NIEM is best understood as a standards-based framework approach to exchanging information. Data exchange1 designers follow the NIEM approach to create exchange specifications. Developers use those specifications to write software that creates and consumes the exchanged data at runtime.
A NIEM-based exchange specifications are voluntary consensus data standards. NIEM includes a data model, expressed by the data components in the NIEM Core and NIEM domains. However, NIEM also includes governance, training, tools, technical support services, and an active community.2 Any understanding of NIEM as just a data standard or just a data model is therefore incomplete.
It is always possible to express your information in the form of an IEP 3; that is, a NIEM-conforming XML document. If you need an alternative to NIEM, it is because that alternative works better than NIEM in your situation, not because NIEM won’t work at all
That is usually the case. The data components in the NIEM Core and the NIEM domains are intended to be useful in many data exchanges, but they are not expected to be complete for every data exchange. If you can’t find the data component you need in the Core or in any domain, then you simply create a new component as needed for your IEPD. If your new component will be useful in many exchanges, then you should see about adding it to the appropriate domain.
Data exchange designers should avoid needlessly duplicating a data component in the NIEM core or a NIEM domain. However, exchange designers are never required to use a component that is not suitable for their business needs. If a data component for your concept won’t work, and can’t be extended or augmented as you need, then you don’t have to use it. You are free to create your own data component instead. As before, if your new component will be useful in many exchanges, then you should see about adding it to the appropriate domain.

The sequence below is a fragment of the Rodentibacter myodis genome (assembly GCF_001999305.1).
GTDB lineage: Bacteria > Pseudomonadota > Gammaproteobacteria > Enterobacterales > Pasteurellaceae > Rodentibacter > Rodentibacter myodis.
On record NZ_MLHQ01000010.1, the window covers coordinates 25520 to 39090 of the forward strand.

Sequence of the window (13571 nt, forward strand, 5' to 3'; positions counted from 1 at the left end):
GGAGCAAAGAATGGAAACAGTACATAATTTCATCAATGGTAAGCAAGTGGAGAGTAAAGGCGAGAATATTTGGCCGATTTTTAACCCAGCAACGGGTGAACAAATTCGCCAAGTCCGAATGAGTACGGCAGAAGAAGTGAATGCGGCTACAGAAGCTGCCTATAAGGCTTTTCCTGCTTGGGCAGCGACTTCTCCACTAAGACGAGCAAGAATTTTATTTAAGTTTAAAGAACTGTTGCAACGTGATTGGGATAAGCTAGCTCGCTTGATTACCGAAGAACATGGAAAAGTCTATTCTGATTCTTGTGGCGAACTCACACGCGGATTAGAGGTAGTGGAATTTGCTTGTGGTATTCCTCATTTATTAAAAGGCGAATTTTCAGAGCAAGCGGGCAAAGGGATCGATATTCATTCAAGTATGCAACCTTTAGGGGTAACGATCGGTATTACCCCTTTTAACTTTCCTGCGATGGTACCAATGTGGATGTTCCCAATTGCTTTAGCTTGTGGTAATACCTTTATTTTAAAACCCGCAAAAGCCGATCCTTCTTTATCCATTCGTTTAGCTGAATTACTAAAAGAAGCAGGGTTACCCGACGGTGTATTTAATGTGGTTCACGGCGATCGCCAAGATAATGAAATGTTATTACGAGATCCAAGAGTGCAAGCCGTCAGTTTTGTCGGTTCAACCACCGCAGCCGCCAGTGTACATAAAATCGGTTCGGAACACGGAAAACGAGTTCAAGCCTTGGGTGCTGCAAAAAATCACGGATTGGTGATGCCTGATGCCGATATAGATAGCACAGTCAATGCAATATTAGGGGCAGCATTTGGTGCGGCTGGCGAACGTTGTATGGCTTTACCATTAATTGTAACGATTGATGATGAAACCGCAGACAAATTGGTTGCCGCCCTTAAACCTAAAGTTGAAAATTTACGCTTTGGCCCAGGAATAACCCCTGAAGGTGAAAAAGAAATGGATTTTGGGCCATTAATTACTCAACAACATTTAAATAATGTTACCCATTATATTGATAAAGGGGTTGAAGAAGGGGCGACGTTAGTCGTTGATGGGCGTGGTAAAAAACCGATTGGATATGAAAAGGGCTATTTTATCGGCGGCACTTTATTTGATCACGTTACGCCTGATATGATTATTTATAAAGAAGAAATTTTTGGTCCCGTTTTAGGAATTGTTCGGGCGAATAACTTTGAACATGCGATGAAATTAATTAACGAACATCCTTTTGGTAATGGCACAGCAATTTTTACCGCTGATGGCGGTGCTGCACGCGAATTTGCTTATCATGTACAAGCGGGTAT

Adapters provide schema metadata to inform tools and developers that the adapted external schema and XML instance data may not conform to the NIEM Naming and Design Rules (NDR). Adapter elements also include the attributes defined by default for every NIEM object. Developers usefully depend on finding these attributes as needed in the message.
NIEM adapters do not involve significant additional effort during development, and do not require special processing at runtime. The entire message can be validated and processed normally. There is no need for a special “NIEM validation engine”, and no need to extract the external content for separate processing. For an illustration of a NIEM adapter in practice, see [EmbeddedGML].